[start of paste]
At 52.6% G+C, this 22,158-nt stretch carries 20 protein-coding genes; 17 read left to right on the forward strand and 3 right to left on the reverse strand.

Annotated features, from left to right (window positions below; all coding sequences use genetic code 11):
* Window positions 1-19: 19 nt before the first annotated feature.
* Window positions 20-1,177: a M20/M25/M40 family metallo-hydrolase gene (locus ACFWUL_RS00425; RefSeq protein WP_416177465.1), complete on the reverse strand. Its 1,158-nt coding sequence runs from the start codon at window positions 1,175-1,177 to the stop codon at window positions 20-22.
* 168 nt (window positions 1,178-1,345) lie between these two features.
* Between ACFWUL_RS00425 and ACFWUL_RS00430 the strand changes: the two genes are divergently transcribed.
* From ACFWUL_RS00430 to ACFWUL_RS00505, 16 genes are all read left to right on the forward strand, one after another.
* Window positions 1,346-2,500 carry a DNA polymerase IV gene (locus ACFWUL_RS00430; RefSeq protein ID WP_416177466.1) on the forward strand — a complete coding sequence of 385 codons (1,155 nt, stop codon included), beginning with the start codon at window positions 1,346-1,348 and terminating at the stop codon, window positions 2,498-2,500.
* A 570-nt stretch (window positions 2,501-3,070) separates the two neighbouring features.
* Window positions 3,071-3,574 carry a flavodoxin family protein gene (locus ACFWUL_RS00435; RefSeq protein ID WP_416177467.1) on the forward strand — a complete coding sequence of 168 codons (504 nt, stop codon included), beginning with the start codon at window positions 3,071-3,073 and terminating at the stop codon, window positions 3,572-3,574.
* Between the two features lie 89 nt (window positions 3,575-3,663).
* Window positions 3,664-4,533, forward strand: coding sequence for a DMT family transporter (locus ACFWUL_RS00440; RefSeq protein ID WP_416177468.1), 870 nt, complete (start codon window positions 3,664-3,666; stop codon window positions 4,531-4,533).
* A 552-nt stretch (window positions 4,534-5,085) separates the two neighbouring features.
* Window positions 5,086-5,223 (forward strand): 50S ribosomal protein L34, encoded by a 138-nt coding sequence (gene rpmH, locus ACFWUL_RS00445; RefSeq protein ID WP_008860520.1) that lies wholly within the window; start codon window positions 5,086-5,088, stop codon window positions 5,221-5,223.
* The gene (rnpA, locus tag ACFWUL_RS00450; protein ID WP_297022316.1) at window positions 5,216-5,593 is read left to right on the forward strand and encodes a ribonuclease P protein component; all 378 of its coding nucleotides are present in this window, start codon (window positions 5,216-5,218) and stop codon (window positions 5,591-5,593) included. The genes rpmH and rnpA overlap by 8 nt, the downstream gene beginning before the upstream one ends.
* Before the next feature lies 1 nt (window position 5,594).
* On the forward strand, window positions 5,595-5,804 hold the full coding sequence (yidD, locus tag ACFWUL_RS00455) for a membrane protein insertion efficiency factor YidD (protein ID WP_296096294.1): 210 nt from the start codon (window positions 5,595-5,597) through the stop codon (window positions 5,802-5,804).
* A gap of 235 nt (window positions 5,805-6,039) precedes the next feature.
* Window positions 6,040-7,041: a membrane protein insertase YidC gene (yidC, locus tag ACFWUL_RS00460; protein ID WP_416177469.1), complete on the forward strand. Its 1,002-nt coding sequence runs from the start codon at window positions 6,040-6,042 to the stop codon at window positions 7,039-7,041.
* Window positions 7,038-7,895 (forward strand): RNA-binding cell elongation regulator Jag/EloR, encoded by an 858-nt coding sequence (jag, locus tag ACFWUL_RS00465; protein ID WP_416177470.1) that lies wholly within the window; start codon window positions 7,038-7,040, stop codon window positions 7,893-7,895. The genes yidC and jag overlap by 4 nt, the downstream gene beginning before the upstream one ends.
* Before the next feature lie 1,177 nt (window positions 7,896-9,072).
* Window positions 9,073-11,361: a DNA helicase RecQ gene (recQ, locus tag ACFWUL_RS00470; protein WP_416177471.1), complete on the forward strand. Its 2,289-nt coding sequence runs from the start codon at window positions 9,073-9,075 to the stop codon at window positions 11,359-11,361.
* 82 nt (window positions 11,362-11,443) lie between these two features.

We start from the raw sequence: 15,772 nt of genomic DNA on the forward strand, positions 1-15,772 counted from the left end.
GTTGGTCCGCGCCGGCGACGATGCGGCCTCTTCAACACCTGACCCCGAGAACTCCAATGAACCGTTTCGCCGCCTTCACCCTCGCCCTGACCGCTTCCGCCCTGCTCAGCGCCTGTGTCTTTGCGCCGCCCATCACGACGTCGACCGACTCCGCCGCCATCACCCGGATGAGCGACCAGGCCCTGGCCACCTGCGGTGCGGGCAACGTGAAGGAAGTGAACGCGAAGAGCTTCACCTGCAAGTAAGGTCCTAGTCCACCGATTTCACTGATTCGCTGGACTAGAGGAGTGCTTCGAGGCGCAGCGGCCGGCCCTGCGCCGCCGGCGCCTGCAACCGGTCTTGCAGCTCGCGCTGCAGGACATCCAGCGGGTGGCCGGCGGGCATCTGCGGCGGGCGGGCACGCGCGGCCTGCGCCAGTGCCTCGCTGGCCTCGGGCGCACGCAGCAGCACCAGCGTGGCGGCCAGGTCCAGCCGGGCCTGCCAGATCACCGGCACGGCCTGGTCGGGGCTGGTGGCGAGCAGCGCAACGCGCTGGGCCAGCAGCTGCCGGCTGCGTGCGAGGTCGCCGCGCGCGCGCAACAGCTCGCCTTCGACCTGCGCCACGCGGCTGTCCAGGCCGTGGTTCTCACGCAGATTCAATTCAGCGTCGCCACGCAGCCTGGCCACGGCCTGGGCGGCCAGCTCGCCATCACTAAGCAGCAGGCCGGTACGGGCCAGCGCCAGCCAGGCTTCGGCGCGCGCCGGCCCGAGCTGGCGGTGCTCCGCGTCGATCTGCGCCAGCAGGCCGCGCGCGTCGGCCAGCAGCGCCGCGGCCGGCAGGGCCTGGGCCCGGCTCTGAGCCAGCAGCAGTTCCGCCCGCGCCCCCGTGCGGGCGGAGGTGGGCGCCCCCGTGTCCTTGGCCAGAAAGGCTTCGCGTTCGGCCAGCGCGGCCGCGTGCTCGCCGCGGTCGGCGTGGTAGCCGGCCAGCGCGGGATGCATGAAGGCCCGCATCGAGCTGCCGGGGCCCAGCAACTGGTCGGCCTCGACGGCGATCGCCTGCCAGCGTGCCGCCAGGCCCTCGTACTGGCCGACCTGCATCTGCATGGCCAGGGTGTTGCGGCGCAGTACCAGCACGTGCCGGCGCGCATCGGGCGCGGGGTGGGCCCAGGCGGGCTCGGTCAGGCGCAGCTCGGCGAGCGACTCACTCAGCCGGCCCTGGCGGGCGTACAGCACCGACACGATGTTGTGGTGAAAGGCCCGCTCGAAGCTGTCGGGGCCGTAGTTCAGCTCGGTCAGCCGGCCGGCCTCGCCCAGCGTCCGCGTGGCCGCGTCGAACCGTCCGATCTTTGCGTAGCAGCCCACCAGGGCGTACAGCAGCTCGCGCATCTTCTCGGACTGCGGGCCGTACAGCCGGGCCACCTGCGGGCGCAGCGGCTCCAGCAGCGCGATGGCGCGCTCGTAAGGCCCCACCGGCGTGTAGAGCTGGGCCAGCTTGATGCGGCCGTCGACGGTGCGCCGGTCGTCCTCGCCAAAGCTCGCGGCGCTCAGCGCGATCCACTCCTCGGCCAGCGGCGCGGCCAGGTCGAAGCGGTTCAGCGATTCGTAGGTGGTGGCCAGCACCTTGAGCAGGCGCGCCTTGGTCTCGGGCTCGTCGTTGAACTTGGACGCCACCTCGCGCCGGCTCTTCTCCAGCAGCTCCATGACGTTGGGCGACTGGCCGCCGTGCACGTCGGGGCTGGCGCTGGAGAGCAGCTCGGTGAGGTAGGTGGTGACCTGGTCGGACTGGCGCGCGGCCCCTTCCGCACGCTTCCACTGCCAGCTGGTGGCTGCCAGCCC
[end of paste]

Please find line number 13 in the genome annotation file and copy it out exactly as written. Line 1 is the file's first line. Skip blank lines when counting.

* A 552-nt stretch (window positions 4,534-5,085) separates the two neighbouring features.